In an era of TV dinners removable sofa covers really make sense. If you invest in two sets, a dark shade for winter and a lighter, brighter option for the summer months it allows you to change the mood of the room with the seasons.
Many Scandinavian brands already offer covers that are machine washable or have zip-on and off options. Gubi’s Wonder, for example, is a contemporary reimagining of 1970s lounge furniture by Space Copenhagen, that is pictured upholstered in tactile, wool-mix, bouclé fabric in báinín that should have messy, red wine drinkers breaking out in a sweat but, fear not, it can be ordered with removable covers through Minima. The large form, pictured, costs €13,470.
Reupholstering an existing seat is a far greener option than consigning it to the recycling centre but it often costs as much as buying a brand new mid-range design. But if the sofa you already own is of a high quality it’s still the smarter option, says Ken McDarby, manager at fabric emporium Brian S Nolan. “In addition to retaining that quality by choosing to reupholster you’re championing the greener option.”
He says you should expect to pay upwards of €1,500 to have a two-seat sofa recovered and €1,800 for a three-seat. An affordable and natural choice of fabric is Baird McNutt’s stone-washed linen, which is woven in Ballymena and available to buy online through J Hanna with prices from about €14 per metre.
Any good sofa supplier should offer a range of after-sales services. These can include replacing stained cushions to offering full reupholstery services when your purchase starts to look a little tired. The big designer brand names offer similar levels of customer service.
Before you buy be sure to check it will make it to your living room, says Emily Maher of Dún Laoghaire-based Lost Weekend, which sells numerous modular seats that can break down to fit into smaller spaces. “Will the sofa fit through your front door, hallway or any sudden returns if it has to be carried up a flight of stairs?”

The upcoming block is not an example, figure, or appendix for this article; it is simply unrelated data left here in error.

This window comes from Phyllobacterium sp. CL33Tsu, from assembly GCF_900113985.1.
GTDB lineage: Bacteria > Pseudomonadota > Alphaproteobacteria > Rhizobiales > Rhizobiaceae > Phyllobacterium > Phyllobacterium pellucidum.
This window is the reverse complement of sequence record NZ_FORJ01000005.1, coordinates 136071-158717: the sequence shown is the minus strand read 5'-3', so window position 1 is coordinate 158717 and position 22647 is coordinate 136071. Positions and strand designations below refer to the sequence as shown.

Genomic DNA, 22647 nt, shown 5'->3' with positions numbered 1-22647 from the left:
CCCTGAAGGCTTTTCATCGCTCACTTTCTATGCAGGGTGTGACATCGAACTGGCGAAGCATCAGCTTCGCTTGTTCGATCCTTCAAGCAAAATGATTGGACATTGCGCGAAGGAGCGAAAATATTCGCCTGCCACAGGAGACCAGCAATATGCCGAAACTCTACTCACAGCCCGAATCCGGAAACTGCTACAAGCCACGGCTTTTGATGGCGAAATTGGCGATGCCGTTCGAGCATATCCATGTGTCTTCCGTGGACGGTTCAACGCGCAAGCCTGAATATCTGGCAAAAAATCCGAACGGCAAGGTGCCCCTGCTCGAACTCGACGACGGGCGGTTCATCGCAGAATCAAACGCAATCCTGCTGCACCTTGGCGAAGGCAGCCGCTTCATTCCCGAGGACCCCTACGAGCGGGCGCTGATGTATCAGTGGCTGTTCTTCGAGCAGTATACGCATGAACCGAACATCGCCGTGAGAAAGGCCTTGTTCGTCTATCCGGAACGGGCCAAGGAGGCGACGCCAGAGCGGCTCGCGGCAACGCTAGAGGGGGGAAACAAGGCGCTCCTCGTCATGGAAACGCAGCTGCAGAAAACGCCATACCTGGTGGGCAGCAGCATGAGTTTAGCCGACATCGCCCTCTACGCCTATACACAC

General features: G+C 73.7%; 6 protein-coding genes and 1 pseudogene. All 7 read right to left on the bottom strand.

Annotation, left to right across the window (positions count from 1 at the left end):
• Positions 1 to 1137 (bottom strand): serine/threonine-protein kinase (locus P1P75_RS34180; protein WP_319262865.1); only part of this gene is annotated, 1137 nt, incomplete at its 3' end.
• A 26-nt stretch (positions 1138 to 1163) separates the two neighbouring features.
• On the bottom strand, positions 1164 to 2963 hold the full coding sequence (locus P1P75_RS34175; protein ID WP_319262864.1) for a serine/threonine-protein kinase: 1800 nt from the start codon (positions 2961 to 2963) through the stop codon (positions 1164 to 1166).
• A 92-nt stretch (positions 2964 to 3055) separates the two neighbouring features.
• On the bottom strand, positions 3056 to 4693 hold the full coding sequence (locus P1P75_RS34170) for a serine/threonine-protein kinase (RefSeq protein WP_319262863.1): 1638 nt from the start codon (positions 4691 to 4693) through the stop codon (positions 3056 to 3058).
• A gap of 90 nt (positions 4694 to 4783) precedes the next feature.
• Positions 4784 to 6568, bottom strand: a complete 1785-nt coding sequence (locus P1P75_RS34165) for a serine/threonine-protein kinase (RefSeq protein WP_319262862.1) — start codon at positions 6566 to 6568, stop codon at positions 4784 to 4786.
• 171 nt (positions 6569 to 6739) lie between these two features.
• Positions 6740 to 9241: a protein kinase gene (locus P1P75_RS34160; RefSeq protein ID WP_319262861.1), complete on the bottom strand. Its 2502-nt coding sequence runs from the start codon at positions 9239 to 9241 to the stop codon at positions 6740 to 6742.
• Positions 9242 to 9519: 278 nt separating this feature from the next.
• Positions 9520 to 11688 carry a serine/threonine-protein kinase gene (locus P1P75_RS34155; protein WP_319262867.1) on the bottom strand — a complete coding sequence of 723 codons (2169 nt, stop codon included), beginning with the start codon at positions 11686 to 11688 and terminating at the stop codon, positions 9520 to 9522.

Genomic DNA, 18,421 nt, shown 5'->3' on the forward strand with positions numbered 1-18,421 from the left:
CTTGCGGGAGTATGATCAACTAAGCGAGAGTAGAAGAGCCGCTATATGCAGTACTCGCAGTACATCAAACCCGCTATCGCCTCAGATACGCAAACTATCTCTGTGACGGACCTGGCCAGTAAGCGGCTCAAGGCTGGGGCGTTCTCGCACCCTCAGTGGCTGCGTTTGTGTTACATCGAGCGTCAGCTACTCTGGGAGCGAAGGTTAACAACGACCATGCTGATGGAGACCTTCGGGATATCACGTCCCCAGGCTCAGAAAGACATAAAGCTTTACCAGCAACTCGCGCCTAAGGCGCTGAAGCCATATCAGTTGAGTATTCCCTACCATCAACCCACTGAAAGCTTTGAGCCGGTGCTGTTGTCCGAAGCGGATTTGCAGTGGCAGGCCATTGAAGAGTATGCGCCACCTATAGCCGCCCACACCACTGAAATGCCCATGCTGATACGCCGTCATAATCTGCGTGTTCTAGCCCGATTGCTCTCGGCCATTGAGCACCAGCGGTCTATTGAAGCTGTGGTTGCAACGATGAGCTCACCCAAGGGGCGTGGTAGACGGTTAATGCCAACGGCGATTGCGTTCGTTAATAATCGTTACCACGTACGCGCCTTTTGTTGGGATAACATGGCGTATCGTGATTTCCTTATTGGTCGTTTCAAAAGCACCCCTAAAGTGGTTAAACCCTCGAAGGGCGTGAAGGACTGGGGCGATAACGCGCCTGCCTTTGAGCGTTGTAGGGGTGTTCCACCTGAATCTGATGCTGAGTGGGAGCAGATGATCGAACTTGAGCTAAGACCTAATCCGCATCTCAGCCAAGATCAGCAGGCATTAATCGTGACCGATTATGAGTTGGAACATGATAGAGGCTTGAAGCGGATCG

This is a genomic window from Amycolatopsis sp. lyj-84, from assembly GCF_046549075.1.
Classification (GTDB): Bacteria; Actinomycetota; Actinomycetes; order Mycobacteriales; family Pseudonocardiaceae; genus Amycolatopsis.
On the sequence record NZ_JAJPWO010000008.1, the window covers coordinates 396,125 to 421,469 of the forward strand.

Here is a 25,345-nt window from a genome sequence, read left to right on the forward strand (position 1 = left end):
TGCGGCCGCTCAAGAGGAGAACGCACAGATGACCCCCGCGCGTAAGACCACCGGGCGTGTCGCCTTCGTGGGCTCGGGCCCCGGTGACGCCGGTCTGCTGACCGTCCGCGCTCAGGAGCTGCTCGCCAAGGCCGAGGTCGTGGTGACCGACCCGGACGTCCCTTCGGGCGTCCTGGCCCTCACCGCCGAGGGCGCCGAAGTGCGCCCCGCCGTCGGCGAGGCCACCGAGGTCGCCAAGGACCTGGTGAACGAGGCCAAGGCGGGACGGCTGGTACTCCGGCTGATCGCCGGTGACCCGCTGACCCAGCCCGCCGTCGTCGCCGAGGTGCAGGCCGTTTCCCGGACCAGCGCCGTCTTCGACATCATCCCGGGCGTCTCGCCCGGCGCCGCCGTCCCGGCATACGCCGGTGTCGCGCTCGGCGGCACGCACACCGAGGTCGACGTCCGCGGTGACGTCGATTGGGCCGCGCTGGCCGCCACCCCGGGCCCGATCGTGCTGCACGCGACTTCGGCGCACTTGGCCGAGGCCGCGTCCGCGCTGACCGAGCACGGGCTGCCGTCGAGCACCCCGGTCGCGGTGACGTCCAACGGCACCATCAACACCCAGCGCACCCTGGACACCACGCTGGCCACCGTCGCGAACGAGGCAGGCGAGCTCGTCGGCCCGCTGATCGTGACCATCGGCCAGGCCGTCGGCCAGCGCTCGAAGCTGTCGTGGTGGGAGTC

“Make sure the company you buy from offers a proper delivery service too,” Crofts advises, “One that delivers to the room it’s destined for not just to your front garden.” During lockdown it would make sense to have help at hand to manoeuvre the new purchase into place.
What to ask when buying
Where was the sofa made? Harvey Norman has a range of Irish-made sofas made exclusively for it. Pictured is its Oasis, a three-seat, €999, with matching footstool, €349.
What is the frame made from? An aluminium frame will be far lighter to lift than a solid beech design, for example. But a chipboard or particleboard seat will also feel heavy to lift so the weight of the seat isn't necessarily a benchmark of quality. Finline Furniture's sofas use kiln dried beech wood for extra durability.
What is the stuffing made from? The denser the foam the less sagging you will experience over time.
What are the back and seat cushions made from? There may be hypoallergenic options.
What is the cover fabric? Is it machine wash or dry clean only? Has it been coated with a stain-guard or can it be spot cleaned? A second set of covers can help change the mood of your room between winter and summer.
How long will delivery take? It can range from six to 16 weeks and Covid has delayed some orders so be sure to double check if you want something in time for the festive season.
What is the after-sales care? Warranty, repairs, cushion replacements and reupholstery services.